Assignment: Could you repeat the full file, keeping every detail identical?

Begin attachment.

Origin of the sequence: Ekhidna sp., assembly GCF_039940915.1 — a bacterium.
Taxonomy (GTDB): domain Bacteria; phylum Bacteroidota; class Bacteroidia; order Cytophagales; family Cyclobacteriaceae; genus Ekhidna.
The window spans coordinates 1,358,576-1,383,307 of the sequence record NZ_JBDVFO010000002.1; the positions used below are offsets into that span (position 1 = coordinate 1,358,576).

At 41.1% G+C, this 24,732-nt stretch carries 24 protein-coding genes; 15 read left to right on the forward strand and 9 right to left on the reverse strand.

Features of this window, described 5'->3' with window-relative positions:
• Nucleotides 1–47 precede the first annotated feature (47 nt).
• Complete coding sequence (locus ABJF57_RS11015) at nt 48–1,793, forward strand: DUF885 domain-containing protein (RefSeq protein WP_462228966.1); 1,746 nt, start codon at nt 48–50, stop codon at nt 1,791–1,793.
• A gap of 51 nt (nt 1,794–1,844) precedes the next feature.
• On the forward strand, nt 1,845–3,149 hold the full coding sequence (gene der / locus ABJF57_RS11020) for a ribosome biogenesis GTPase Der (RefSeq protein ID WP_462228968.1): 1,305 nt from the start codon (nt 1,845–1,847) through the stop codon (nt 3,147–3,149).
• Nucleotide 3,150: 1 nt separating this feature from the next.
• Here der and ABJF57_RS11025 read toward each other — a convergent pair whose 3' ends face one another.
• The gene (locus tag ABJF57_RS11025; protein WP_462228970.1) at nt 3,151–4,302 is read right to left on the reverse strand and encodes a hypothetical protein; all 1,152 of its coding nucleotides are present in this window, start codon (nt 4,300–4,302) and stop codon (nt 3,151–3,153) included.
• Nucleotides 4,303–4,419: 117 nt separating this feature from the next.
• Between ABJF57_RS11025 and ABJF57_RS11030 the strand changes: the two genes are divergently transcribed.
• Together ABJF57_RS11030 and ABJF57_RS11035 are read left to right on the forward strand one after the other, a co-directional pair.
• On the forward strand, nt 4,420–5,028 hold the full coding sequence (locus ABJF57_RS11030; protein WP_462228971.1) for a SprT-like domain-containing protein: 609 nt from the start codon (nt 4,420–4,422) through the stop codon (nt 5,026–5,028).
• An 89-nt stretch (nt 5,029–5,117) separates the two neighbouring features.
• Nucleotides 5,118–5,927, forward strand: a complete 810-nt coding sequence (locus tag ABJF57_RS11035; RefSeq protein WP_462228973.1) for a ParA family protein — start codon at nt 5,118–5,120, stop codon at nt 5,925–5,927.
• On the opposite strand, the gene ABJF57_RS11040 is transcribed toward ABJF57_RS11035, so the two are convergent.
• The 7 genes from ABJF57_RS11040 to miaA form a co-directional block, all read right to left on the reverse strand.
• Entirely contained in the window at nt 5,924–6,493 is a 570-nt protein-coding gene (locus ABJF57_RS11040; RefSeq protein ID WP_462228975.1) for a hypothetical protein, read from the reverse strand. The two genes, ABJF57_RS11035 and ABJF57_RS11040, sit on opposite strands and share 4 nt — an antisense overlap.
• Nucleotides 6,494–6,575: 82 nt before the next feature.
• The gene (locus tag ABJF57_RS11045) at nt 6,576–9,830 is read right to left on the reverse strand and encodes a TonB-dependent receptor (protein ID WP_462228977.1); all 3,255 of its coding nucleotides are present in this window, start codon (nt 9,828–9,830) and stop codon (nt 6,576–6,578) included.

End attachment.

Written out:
Origin of the sequence: Ekhidna sp., assembly GCF_039940915.1 — a bacterium.
Taxonomy (GTDB): domain Bacteria; phylum Bacteroidota; class Bacteroidia; order Cytophagales; family Cyclobacteriaceae; genus Ekhidna.
The window spans coordinates 1,358,576-1,383,307 of the sequence record NZ_JBDVFO010000002.1; the positions used below are offsets into that span (position 1 = coordinate 1,358,576).

At 41.1% G+C, this 24,732-nt stretch carries 24 protein-coding genes; 15 read left to right on the forward strand and 9 right to left on the reverse strand.

Features of this window, described 5'->3' with window-relative positions:
• Nucleotides 1–47 precede the first annotated feature (47 nt).
• Complete coding sequence (locus ABJF57_RS11015) at nt 48–1,793, forward strand: DUF885 domain-containing protein (RefSeq protein WP_462228966.1); 1,746 nt, start codon at nt 48–50, stop codon at nt 1,791–1,793.
• A gap of 51 nt (nt 1,794–1,844) precedes the next feature.
• On the forward strand, nt 1,845–3,149 hold the full coding sequence (gene der / locus ABJF57_RS11020) for a ribosome biogenesis GTPase Der (RefSeq protein ID WP_462228968.1): 1,305 nt from the start codon (nt 1,845–1,847) through the stop codon (nt 3,147–3,149).
• Nucleotide 3,150: 1 nt separating this feature from the next.
• Here der and ABJF57_RS11025 read toward each other — a convergent pair whose 3' ends face one another.
• The gene (locus tag ABJF57_RS11025; protein WP_462228970.1) at nt 3,151–4,302 is read right to left on the reverse strand and encodes a hypothetical protein; all 1,152 of its coding nucleotides are present in this window, start codon (nt 4,300–4,302) and stop codon (nt 3,151–3,153) included.
• Nucleotides 4,303–4,419: 117 nt separating this feature from the next.
• Between ABJF57_RS11025 and ABJF57_RS11030 the strand changes: the two genes are divergently transcribed.
• Together ABJF57_RS11030 and ABJF57_RS11035 are read left to right on the forward strand one after the other, a co-directional pair.
• On the forward strand, nt 4,420–5,028 hold the full coding sequence (locus ABJF57_RS11030; protein WP_462228971.1) for a SprT-like domain-containing protein: 609 nt from the start codon (nt 4,420–4,422) through the stop codon (nt 5,026–5,028).
• An 89-nt stretch (nt 5,029–5,117) separates the two neighbouring features.
• Nucleotides 5,118–5,927, forward strand: a complete 810-nt coding sequence (locus tag ABJF57_RS11035; RefSeq protein WP_462228973.1) for a ParA family protein — start codon at nt 5,118–5,120, stop codon at nt 5,925–5,927.
• On the opposite strand, the gene ABJF57_RS11040 is transcribed toward ABJF57_RS11035, so the two are convergent.
• The 7 genes from ABJF57_RS11040 to miaA form a co-directional block, all read right to left on the reverse strand.
• Entirely contained in the window at nt 5,924–6,493 is a 570-nt protein-coding gene (locus ABJF57_RS11040; RefSeq protein ID WP_462228975.1) for a hypothetical protein, read from the reverse strand. The two genes, ABJF57_RS11035 and ABJF57_RS11040, sit on opposite strands and share 4 nt — an antisense overlap.
• Nucleotides 6,494–6,575: 82 nt before the next feature.
• The gene (locus tag ABJF57_RS11045) at nt 6,576–9,830 is read right to left on the reverse strand and encodes a TonB-dependent receptor (protein ID WP_462228977.1); all 3,255 of its coding nucleotides are present in this window, start codon (nt 9,828–9,830) and stop codon (nt 6,576–6,578) included.